AUSTIN, Texas (Reuters) - Texas executed a convicted murderer by lethal injection on Thursday, administering the ultimate punishment to a man who had been paroled for an assault in Michigan when his DNA linked him to a years-old murder in San Antonio.
Rodrigo Hernandez, 38, was convicted of sexually assaulting and strangling Susan Verstegen in 1994, leaving her body in a San Antonio trash can.
The execution, which a spokesman for the Texas Department of Criminal Justice said was carried out at a prison in Huntsville, was the second in the United States this year after Oklahoma executed Gary Welch on January 5 for stabbing a man to death during a drug dispute.
Among Hernandez’s final statements, he said: “I want to tell everybody that I love everybody. Keep your heads up,” according to the Department of Criminal Justice spokesman. “We are all family, people of God almighty.”
Shortly before lapsing into unconsciousness, he said: “This stuff stings, man,” according to Jason Clark, the department spokesman.
Hernandez’s victim was a 38-year-old Frito-Lay worker who was stocking snacks at a grocery store when she was attacked in 1994, according to the Texas Attorney General’s Office.
Hernandez’s DNA wasn’t matched to the crime until 2002, when Michigan officials took a sample from him as he was paroled for a separate crime and put it into a national database.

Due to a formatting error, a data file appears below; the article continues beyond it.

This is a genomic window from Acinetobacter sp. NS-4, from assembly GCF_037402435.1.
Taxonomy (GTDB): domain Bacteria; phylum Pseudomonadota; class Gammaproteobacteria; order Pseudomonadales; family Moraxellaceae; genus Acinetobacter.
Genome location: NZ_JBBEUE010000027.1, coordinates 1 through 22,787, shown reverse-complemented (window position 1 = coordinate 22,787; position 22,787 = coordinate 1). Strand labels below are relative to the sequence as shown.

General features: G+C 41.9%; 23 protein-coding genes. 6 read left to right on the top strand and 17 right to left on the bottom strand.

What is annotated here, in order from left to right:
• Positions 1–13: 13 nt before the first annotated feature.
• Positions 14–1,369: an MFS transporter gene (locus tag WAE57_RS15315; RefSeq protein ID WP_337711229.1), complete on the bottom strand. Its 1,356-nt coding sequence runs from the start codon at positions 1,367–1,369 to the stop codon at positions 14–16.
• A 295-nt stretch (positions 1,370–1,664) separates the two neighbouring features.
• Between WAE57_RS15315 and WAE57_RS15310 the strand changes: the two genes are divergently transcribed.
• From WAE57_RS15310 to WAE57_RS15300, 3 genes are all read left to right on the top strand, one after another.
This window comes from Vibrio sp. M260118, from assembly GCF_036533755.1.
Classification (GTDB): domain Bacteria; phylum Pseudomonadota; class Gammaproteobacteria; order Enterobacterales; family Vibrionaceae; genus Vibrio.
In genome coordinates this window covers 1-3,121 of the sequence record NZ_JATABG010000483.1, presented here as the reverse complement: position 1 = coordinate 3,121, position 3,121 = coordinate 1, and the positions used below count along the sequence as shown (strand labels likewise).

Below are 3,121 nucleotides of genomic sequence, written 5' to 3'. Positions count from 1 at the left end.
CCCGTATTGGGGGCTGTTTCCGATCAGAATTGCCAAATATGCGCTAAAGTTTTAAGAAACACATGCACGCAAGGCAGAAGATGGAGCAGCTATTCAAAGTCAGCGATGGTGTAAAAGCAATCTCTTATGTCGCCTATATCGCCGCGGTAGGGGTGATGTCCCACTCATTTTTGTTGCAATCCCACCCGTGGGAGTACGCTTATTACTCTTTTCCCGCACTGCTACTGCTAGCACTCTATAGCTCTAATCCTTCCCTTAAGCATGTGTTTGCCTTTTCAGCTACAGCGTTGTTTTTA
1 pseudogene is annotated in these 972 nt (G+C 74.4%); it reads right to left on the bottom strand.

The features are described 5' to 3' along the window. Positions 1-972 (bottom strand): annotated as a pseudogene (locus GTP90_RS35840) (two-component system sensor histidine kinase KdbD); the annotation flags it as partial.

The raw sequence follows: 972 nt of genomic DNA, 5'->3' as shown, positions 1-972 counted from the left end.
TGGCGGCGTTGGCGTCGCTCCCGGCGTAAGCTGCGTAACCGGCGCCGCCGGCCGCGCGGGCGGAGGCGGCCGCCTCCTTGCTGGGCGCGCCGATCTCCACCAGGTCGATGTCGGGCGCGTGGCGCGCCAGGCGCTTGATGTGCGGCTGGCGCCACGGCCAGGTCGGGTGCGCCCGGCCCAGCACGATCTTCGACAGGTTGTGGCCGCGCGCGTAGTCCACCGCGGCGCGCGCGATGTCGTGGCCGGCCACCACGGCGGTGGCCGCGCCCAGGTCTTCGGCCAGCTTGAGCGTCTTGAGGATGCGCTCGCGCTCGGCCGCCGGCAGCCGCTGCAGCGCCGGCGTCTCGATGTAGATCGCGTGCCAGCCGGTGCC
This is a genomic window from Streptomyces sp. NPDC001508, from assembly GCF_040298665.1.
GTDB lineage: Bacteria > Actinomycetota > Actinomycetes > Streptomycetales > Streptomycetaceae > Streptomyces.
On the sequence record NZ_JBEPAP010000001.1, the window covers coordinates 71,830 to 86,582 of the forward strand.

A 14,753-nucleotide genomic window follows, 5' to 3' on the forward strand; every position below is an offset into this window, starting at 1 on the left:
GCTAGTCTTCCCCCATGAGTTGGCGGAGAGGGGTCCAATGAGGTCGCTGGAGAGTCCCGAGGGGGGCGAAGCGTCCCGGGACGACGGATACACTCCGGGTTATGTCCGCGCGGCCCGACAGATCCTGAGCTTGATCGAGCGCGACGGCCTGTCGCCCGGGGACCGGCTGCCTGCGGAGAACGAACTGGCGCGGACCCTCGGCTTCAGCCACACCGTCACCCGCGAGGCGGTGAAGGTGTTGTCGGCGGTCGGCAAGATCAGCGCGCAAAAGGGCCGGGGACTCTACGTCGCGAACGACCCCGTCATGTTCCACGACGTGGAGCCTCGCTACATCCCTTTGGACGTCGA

Hernandez was the first person executed this year in Texas, which executed 13 people in 2011 and has put to death more than four times as many people as any other state since the United States reinstated capital punishment in 1976, according to the Death Penalty Information Center.
Hernandez told the San Antonio Express-News in an interview published this month he didn’t kill Verstegen and will “take that to the grave.”
But Verstegen’s mother, Anna Verstegen of San Antonio, said this week she hoped Hernandez would, before he died, feel sorry for what he did to her daughter, who left behind a 15-year-old son.
“It’s never too late,” she told Reuters. “We’re just praying for him. The kind of God I believe in can forgive.”
In 2010, Michigan investigators said DNA evidence linked Hernandez to the 1991 murder of Muriel Stoepker, 77, of Grand Rapids, but that he would not be tried because he was already on death row in Texas.
An execution that had been scheduled in Texas for next week was stayed on Wednesday by the Supreme Court. The convict granted the reprieve, Donald Newbury, was to be executed for his role in the 2000 murder of an Irving, Texas, police officer.
Newbury, part of a group known as the “Texas Seven,” escaped from prison and robbed a sporting goods store at gunpoint. The officer, Aubrey Hawkins, was killed outside the store as the group left the scene.
Newbury was granted the stay after his attorneys raised concerns about the effectiveness of his lawyers during post-conviction proceedings.
Nationwide, the number of executions fell for the second year in a row in 2011, with 43 inmates put to death compared with 46 in 2010 and 52 in 2009, Death Penalty Information Center figures show. In 1999, a record 98 prisoners were executed.
Editing by Cynthia Johnston